Chargers coach Brandon Staley on NFL’s taunting emphasis: It’s tough on these players

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Chargers head coach Brandon Staley saw the costly taunting penalty against the Eagles on Thursday Night Football and was reminded of how tough it is to ask players to restrain themselves during emotional moments in big games.

Staley said he understands why the league has cracked down on taunting, but he knows it isn’t always easy for players to comply.

“I know that Philly had one late that was really tough,” Staley said. “I understand the emphasis of the NFL. I also think that it’s really tough to legislate emotion in a game that’s full of it. I don’t have a perfect answer. I just know that it’s tough on these players. It’s tough on them. They have a really, really difficult job. It’s a game that’s based on the energy and emotion of competition, 22 guys going at it, a stadium full of 80,000 people. I think it’s very challenging, I really do. My side is with the players, always. But, what we have to do, the best we can, is to show our players the examples of when it isn’t the right thing. Normally, it’s when you just want to be with your teammates. When you get into that one-on-one situation, or you’re going at somebody else, that’s normally when it happens. Just have to try to do your best. It’s not easy. If it was easy, then you wouldn’t see as many penalties as there are. We’ll just see. We’ll continue to try to make that a point of emphasis.”

The reaction from players and fans to the NFL’s decision to crack down on taunting has been largely negative, but coaches understand that whether they like the rules or not, they need to make sure their players follow the rules.

17 responses to “Chargers coach Brandon Staley on NFL’s taunting emphasis: It’s tough on these players

  1. Brady elbows opponent twice bush league style, right in front of ref, and nothing. Player is ejected for innocuous contact later. That was ridiculous. Another player beside Brady would have been ejected or retrospectively punished.

  2. If the League wants to keep this rule, they should do a better job defining “taunting.” There is too much at stake for “well, I know it when I see it.” There has to be a clear, objective standard, such as “within a yard of an opposing player,” or something.

  3. It’s simple to figure out. Act like you made a tackle before or caught a pass before and don’t get in someone’s face. Players at the lower levels don’t do it or they get flagged. Grown men should be able to follow rules.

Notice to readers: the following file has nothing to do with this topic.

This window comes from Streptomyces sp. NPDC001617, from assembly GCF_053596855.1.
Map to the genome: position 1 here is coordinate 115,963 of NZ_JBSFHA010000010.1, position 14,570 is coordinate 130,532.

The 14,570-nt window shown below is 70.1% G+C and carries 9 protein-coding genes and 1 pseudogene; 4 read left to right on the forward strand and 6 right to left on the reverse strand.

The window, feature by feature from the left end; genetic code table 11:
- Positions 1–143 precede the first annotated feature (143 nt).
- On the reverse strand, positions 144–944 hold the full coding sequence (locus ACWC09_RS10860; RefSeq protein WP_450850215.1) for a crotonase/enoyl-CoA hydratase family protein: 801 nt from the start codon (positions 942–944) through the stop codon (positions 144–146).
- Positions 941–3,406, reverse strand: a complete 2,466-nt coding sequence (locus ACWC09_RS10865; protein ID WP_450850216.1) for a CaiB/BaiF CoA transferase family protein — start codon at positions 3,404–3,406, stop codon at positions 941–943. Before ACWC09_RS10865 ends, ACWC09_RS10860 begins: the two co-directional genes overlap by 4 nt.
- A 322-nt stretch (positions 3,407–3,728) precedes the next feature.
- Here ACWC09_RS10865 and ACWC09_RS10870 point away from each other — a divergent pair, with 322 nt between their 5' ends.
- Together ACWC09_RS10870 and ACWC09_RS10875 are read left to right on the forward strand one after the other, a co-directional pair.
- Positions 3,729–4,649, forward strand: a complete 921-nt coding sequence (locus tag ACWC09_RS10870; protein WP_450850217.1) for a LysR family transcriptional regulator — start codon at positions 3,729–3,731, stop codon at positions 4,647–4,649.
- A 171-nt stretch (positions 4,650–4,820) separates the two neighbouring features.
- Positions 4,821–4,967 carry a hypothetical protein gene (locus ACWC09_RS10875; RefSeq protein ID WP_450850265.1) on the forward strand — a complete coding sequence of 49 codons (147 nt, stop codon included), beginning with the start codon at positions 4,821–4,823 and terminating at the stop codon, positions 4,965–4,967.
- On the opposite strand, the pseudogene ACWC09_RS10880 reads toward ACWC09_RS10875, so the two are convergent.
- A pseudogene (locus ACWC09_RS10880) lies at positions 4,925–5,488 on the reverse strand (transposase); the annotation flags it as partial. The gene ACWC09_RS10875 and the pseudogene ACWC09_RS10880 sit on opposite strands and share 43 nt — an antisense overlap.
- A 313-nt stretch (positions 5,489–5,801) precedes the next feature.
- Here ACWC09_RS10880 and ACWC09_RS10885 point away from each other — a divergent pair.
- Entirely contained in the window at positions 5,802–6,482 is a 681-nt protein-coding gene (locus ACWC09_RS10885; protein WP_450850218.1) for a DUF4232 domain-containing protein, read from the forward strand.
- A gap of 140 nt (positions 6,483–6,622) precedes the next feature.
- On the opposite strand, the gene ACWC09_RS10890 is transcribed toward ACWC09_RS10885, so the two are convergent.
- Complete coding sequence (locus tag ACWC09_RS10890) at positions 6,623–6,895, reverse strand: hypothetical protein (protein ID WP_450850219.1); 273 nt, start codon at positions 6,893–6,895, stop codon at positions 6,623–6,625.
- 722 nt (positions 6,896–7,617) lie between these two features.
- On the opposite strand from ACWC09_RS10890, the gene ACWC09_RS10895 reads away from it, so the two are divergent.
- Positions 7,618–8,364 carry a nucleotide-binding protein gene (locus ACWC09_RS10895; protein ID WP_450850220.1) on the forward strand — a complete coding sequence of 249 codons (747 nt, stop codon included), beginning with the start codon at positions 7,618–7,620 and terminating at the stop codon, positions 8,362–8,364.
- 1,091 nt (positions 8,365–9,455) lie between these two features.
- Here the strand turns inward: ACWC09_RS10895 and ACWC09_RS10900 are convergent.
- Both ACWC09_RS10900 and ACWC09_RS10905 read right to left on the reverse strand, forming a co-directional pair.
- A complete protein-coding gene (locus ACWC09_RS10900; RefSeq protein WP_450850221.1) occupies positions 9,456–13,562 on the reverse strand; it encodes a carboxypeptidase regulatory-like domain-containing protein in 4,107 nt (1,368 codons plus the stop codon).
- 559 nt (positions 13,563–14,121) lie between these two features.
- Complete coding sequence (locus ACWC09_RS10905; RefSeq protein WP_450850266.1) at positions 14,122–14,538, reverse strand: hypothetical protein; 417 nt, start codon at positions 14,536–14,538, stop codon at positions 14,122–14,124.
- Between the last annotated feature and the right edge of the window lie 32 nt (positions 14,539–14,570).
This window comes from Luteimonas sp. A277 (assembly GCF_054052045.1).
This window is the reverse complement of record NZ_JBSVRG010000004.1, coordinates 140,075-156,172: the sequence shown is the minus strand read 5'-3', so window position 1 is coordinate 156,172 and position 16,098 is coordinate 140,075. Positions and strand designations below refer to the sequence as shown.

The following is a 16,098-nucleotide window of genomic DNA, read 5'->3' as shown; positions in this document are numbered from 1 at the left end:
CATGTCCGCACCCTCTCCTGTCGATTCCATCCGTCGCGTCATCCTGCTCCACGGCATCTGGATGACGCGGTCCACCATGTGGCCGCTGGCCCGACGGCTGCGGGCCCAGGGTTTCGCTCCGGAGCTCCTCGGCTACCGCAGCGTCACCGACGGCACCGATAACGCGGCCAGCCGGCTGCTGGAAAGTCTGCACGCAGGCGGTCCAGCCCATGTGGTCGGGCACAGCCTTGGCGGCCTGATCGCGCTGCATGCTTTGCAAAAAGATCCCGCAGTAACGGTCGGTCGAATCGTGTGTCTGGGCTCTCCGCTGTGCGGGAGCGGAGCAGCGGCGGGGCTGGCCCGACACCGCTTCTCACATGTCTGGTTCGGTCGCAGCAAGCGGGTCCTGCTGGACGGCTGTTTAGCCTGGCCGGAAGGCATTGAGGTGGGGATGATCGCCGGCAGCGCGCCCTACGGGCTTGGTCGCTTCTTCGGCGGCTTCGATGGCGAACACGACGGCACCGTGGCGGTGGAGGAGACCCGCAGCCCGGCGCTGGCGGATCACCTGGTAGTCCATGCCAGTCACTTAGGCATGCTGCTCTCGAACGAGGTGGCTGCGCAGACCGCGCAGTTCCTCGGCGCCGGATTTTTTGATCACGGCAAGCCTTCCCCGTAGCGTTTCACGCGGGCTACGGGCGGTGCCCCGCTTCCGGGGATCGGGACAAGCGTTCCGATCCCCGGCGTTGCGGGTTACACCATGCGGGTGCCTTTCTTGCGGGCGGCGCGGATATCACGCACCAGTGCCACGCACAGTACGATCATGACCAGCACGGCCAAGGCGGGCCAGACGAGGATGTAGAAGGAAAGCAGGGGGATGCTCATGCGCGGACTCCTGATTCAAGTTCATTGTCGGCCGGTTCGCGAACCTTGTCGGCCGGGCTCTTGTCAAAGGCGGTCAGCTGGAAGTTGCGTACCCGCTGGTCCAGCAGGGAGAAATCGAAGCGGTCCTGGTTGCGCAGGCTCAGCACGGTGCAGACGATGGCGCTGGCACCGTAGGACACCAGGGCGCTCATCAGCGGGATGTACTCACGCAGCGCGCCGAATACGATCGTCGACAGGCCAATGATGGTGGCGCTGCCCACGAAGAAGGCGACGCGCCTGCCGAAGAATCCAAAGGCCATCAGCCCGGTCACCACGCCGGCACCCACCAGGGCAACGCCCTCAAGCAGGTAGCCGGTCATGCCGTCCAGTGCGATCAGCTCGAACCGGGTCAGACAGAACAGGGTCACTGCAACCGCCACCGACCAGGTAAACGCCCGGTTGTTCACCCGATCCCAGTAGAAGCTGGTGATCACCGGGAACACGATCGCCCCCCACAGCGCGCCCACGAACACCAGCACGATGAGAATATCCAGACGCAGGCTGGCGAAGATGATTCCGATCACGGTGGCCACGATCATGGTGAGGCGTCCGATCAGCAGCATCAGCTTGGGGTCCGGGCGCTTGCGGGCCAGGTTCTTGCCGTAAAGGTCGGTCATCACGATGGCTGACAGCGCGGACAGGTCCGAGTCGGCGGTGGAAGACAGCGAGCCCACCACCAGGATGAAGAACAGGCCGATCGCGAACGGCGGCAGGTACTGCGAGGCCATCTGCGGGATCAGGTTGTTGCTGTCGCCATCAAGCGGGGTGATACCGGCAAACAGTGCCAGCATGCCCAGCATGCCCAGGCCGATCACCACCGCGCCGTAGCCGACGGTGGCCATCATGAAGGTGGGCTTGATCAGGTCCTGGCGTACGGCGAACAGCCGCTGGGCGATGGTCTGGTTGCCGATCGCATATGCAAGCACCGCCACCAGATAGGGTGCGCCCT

4. If you don’t like being taunted, then stop the guy from making the play. It’s really that simple. Taunting is a great part of the game. Love it

  5. No fun league. The refs should know better when flagging the players if its taunting or just having a litttle fun and showing emotion.

  6. Taunting is just one more knob to turn to adjust the game in a certain direction by the NFL.

  7. Tough on these players…..give me a break. The players weren’t aloud to taunt in high school or college or even pee wee for that matter but NOW it’s hard on them because they are in the pros….really? Nothing wrong with celebrating after making a big play but why do they find it necessary to get in someone’s face and act like a 10 year old. You are an adult act like one.

  8. Judgment calls about behavior rather than the actual play that then impact game outcomes are bad for the game.

  9. The thing about the Avery taunt that made it frustrating for Eagles fans is the very same thing that Staley’s pointing out: it was great to see the kid make that play at a key moment when the Eagles had the momentum. He was exuberant and couldn’t hold back on those emotions. He directed them right at Fournette, who, for his part, got up and head butted him in response (but received no flag).

    Without the rule, the whole thing would’ve seemed like not a very big deal at all, but with the rule, it seemed like it had to be called. It changed the momentum of the entire game back to TB. That seems wrong.

  10. There is a show on EPIX, NFL Icons, Ep 2 is about Emmit Smith breaking Walter Payton’s rushing record. The game, Dallas vs Seattle, Emmitt wired for sound, FOX/the league with at least 3 cameras trained on him at all times. Early in the game, Emmitt took a hard hit and as he was on the carpet of Texas stadium, on all fours, the things some Seahawks players were screaming at Emmitt is exactly what the league is looking out for. I’ll repeat that for the cheap seats. Emmitt Smith, at the game the league knew he would break Sweetness’ record, was on the ground, on his knees and players approaching him, screaming profanity at him. Go ahead, you watch this show and tell me you don’t understand why the league is attempting to crack down on taunting(just don’t have any young children in the room.

  11. People who are upset over inconsistency in taunting calls or the perception some relatively innocuous looking action gets flagged are forgetting that taunting isn’t always based solely – or even in large part – on the player’s actions. What a player SAYS can IN AND OF ITSELF constitute taunting worthy of a penalty. Take for example a player standing over another player who has received a big hit. If the standing player is asking the player on the ground if he is ok, it changes what looks like taunting into innocent behavior. On the other hand, a player can be taunting an opponent with his words without doing anything that LOOKS offensive.

  12. Taunting penalties aren’t acting like a fool is. They guys are highly paid entertainers and need to act accordingly….like they werent raised by wolves.

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